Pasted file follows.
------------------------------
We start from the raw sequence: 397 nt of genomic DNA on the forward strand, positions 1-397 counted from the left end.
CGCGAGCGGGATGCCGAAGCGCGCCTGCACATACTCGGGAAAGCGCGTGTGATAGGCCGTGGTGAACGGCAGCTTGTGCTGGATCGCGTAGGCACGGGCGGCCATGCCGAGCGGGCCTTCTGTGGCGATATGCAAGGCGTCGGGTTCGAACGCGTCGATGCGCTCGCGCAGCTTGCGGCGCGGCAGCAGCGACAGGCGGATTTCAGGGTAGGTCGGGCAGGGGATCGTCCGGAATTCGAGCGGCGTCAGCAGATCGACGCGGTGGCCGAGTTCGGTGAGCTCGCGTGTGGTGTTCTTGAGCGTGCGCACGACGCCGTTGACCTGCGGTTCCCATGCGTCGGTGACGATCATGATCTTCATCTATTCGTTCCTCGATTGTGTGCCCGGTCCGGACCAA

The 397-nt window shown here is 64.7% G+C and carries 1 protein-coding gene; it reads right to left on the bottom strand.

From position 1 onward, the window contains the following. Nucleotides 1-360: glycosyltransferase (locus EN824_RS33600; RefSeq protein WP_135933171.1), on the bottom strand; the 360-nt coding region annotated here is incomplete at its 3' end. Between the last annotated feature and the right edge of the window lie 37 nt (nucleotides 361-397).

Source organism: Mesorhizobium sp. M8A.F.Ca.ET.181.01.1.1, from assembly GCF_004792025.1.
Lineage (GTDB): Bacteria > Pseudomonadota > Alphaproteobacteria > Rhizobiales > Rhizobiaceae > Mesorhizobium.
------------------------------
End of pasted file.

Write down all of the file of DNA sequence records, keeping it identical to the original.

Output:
We start from the raw sequence: 397 nt of genomic DNA on the forward strand, positions 1-397 counted from the left end.
CGCGAGCGGGATGCCGAAGCGCGCCTGCACATACTCGGGAAAGCGCGTGTGATAGGCCGTGGTGAACGGCAGCTTGTGCTGGATCGCGTAGGCACGGGCGGCCATGCCGAGCGGGCCTTCTGTGGCGATATGCAAGGCGTCGGGTTCGAACGCGTCGATGCGCTCGCGCAGCTTGCGGCGCGGCAGCAGCGACAGGCGGATTTCAGGGTAGGTCGGGCAGGGGATCGTCCGGAATTCGAGCGGCGTCAGCAGATCGACGCGGTGGCCGAGTTCGGTGAGCTCGCGTGTGGTGTTCTTGAGCGTGCGCACGACGCCGTTGACCTGCGGTTCCCATGCGTCGGTGACGATCATGATCTTCATCTATTCGTTCCTCGATTGTGTGCCCGGTCCGGACCAA

The 397-nt window shown here is 64.7% G+C and carries 1 protein-coding gene; it reads right to left on the bottom strand.

From position 1 onward, the window contains the following. Nucleotides 1-360: glycosyltransferase (locus EN824_RS33600; RefSeq protein WP_135933171.1), on the bottom strand; the 360-nt coding region annotated here is incomplete at its 3' end. Between the last annotated feature and the right edge of the window lie 37 nt (nucleotides 361-397).

Source organism: Mesorhizobium sp. M8A.F.Ca.ET.181.01.1.1, from assembly GCF_004792025.1.
Lineage (GTDB): Bacteria > Pseudomonadota > Alphaproteobacteria > Rhizobiales > Rhizobiaceae > Mesorhizobium.